By Attorney Jonathan Emord
Author of "The Rise of Tyranny" and,
"Global Censorship of Health Information"
March 7, 2011
The Taylor Law in New York bans strikes by public employees. It is a good law. Unlike private sector employees, those in the public sector perform service that is necessary to fulfill a legal obligation (educate students in the public schools; extinguish fires; arrest criminals; collect garbage, or renew drivers’ licenses, etc.). Public employees are, thus, instrumentalities of the state who perform essential state functions mandated by law for the benefit of the public. As such, it is an appropriate condition of their employment that they relinquish the right to strike.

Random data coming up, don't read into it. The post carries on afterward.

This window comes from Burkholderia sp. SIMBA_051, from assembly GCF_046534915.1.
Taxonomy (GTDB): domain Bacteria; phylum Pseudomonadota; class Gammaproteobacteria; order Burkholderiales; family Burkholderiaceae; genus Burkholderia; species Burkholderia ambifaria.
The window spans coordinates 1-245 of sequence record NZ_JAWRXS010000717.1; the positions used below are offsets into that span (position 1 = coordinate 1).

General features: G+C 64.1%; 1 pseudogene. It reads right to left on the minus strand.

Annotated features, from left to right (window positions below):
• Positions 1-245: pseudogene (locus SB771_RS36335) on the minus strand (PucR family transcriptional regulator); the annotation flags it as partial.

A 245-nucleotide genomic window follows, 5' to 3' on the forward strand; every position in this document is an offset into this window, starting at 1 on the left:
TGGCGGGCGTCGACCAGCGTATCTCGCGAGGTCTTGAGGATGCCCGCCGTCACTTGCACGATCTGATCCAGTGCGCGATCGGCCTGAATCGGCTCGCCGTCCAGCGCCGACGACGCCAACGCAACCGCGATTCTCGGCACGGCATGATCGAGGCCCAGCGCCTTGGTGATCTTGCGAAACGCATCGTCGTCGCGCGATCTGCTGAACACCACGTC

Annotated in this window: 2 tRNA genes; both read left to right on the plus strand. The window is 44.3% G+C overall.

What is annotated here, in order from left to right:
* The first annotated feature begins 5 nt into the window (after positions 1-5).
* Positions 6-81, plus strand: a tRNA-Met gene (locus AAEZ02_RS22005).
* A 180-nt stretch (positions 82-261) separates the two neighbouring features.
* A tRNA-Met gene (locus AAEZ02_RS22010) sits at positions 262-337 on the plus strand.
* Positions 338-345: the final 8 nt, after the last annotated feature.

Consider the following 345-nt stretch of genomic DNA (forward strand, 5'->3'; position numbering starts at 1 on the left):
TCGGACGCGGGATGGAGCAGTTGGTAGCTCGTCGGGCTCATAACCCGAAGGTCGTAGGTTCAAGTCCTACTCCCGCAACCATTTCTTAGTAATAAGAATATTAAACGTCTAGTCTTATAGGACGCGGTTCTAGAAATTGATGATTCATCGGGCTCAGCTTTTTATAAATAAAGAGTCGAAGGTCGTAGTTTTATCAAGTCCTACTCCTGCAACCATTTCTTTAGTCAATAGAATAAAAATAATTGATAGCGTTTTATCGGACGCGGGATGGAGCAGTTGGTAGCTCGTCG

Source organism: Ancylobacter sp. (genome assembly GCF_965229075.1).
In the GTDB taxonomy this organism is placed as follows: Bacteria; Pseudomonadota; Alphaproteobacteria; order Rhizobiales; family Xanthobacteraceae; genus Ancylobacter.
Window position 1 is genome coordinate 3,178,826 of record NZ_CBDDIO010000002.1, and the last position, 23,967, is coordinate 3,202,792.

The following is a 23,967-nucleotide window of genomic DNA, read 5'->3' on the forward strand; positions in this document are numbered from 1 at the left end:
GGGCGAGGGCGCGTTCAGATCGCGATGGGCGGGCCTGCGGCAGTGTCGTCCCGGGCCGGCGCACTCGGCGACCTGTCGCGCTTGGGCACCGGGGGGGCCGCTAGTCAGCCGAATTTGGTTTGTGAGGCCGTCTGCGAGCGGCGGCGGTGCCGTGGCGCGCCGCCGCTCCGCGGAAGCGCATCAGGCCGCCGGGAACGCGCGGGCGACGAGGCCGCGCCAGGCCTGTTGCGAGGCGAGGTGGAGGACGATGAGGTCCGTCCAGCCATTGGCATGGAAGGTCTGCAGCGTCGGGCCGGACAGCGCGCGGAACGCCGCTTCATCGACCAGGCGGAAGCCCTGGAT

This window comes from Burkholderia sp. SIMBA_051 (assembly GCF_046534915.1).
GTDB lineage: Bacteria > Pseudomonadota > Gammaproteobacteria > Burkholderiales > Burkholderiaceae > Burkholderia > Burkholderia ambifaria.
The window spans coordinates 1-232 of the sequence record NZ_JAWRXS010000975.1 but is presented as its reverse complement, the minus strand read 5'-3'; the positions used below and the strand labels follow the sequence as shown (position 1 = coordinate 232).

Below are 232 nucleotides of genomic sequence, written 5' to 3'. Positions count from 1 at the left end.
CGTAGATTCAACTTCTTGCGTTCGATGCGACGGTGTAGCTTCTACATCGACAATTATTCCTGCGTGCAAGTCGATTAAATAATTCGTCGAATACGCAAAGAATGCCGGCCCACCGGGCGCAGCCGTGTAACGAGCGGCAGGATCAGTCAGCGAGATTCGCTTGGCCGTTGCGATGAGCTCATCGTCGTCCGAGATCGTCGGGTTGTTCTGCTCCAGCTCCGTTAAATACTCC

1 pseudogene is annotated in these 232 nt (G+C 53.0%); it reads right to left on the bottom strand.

Unlike private sector employees whose wages reflect the value of their services to willing buyers in a free market, public sector employees feed off the taxed wages of those who generate wealth in our society. Consequently, public sector employees have a certain fiduciary duty to taxpayers that is unique. Because the payment of taxes is obligatory, not volitional, public employee service, correspondingly, must be obligatory, not volitional. It is not possible for us to withdraw from the public trough the funds we pay in taxes because we are dissatisfied with the quality of public education, the adequacy of garbage retrieval, or the efficiency of driver’s license renewal. If that were our right, many now paid for public service would be unemployed. Correspondingly, it should not be possible for public employees to shirk their duties because they think the amount of pay and benefits lawmakers provide them is inadequate.
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